It’s clear that we’re living in unprecedented times. 2020 has already been a year to remember, and we’re not even a quarter of the way into it yet. The novel coronavirus outbreak has rapidly changed how we live our lives on a daily basis, from the encouragement of social distancing, to the economic impact of the disease. While it may be anyone’s guess the long-term effects that COVID-19 will have on society as we know it, evidence backed by history suggests that there’s still a light at the end of the tunnel. And as the number of COVID-19 cases continue to increase by the day, many artists across the world are finding themselves locked indoors until the coast is clear. From musicians to painters, designers, and filmmakers alike, all mediums could use this period of isolation to their advantage.

Throughout history, more specifically the 1300s – the seventeenth century, mankind was oppressed by plague. The Justinian Plague, The Black Death, Smallpox, The Great Plague of London, and Cholera all shared one thing in common besides being a disruption to society. These epidemics each proved the shocking resilience of human beings, and our power to overcome self-pity. While the coronavirus pandemic may, or may not establish itself as a ripple in human history, the power of the internet and our constant pursuit of self-actualization could be the formula leading to a modern renaissance.

Drawn in 1349, this is one of the earliest known images of the plague. A time during the Black Death, it shows people carrying coffins of those who died of the illness in Tournai, a city in what is now Belgium.

European art initially rose to glory in an age that was ravaged by disease and death. In 1347, the Bubonic Plague was brought by a Genoese ship to Sicily. In just a few years, nearly a third of Europe’s entire population was killed. Over the next 300 years, pestilence had all of Europe firmly in its grip. During this period of darkness, art survived as a means for Europeans to communicate their pain with one another, as well as to future generations. Michelangelo and Rembrandt lived their entire lives in the shadow of death, creating their greatest works through the fear that mortal contagion could seize their cities at any moment. Others tried to fight plague through their art, such as Tintoretto, who painted his greatest works in the Scuola Grande di San Rocco in Venice, a building dedicated to a plague-protective saint.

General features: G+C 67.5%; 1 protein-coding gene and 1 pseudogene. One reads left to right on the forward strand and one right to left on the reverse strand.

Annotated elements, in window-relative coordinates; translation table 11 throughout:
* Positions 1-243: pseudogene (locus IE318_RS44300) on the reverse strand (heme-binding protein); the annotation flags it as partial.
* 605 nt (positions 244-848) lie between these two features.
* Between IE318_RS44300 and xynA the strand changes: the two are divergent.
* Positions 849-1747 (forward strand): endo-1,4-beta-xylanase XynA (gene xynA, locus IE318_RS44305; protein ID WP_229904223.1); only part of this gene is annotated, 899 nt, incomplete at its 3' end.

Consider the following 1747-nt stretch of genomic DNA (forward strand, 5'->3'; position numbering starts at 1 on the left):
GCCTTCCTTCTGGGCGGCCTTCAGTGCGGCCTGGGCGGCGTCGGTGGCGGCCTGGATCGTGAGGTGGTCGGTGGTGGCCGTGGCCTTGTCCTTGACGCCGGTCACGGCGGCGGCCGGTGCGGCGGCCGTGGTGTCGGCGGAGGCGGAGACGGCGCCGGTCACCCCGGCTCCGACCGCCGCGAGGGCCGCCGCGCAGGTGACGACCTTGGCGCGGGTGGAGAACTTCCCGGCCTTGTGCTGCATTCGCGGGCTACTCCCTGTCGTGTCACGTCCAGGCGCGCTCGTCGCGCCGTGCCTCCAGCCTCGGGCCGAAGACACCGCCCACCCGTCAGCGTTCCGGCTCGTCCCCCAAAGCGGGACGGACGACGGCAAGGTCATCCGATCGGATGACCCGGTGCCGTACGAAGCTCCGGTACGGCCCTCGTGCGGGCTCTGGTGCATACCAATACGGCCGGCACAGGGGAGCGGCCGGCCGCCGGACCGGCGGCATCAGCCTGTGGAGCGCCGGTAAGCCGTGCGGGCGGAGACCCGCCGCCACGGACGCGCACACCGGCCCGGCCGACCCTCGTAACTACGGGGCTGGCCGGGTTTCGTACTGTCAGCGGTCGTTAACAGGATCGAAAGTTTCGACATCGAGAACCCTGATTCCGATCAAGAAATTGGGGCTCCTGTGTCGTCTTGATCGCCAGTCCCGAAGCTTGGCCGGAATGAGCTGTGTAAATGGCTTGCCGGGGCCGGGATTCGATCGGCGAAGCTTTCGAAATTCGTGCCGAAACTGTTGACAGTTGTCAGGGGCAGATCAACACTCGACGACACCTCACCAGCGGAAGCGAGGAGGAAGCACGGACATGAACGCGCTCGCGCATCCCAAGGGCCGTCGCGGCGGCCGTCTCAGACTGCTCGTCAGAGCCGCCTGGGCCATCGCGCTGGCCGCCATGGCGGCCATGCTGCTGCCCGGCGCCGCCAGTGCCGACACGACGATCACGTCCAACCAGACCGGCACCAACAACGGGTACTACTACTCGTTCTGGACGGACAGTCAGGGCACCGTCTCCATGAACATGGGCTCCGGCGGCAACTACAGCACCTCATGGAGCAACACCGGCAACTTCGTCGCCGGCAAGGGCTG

Scuola Grande di San Rocco in Venice Italy. Home to the “St. Rich Healing the Plague-Stricken” painting by Tintoretto.

Leonardo da Vinci survived a series of bubonic plagues that struck Milan between 1484 and 1485. These outbreaks, which killed a third of the cities population, inspired the Renaissance polymath to design concepts for a future city that he illuminated through a series of drawings and notations between 1487 and 1490. At the heart of these concepts is da Vinci’s perspective on shifting the cityscapes of medieval cities like Milan – which were narrow, dirty, crowded and a prime conduit in the spread of disease. In turn, da Vinci leaned toward a more modern layout emphasizing cleanliness, aesthetics, and efficiency. Between architecture, science, music and engineering, da Vinci also painted his magnum opus through these troubled times, the Mona Lisa, in 1503.

While the art of the Renaissance centuries may be abound in images of death, it is also full of joy. Artists of the 1500s and 1600s created incredible treasures and beacons of civilization. Far from being driven to despair by pestilence, it was if they had been spurred to assert the glory of life. The depictions of these times are still engraved in our cultures across the world to this day. Artists like Caravaggio painted stories of the bible with brilliant realism, staging events of the sacred past as if they were taking place in present day. His influence on the course of western art has been immense and has not been limited to the field of painting alone. Caravaggio’s work shaped that of many later artists, including leading figures of cinema such as Pier Paolo Pasolini and Martin Scorsese with his dramatic sense of staging and innovative treatment of light and shade.

Depiction of “The Black Death” in Siena by Simone Martini, 1340.

Now in the 21st century, just two decades in, we’ve been presented with one massive economic crash, geopolitical quagmires and now a mysterious disease that is impacting every aspect of human life. While this may not be the optimal context heralding a new renaissance, the original wasn’t born in idyllic circumstances either. Rather, it was a rebirth of human culture. There’s a widespread feeling that we live in an era of more than usual change. And as artists, we each have the perilous fortune to have been born into a historic moment – a decisive moment – when events and choices in our own lifetime will dictate the circumstances of many, many lifetimes to come. Sure, it’s the conceit of each generation to think so but this time it’s true. In the short term, too, history is being made. It seems every day we wake up to a new shock. And shock itself is the most compelling evidence that this age is very, very different. Shock is our own personal proof of historic change – a psychic collision of reality and expectations – and it has been the relentless theme in all of our lives. The internet, effectively nonexistent 20 years ago has now linked half of humanity online. A tool that connects nearly 5 billion people to the things that they love the most. And, again, as artists it’s our duty to use this tool to create change. So, while we may be living in the Twilight Zone currently, keep singing your stories, keep painting your nightmares, keep sewing your hauntings, keep writing your heartbeats, and keep designing your freedom. Keep creating.

Drawn in 1502, Leonardo da Vinci’s early illustration of the town of Imola, Italy.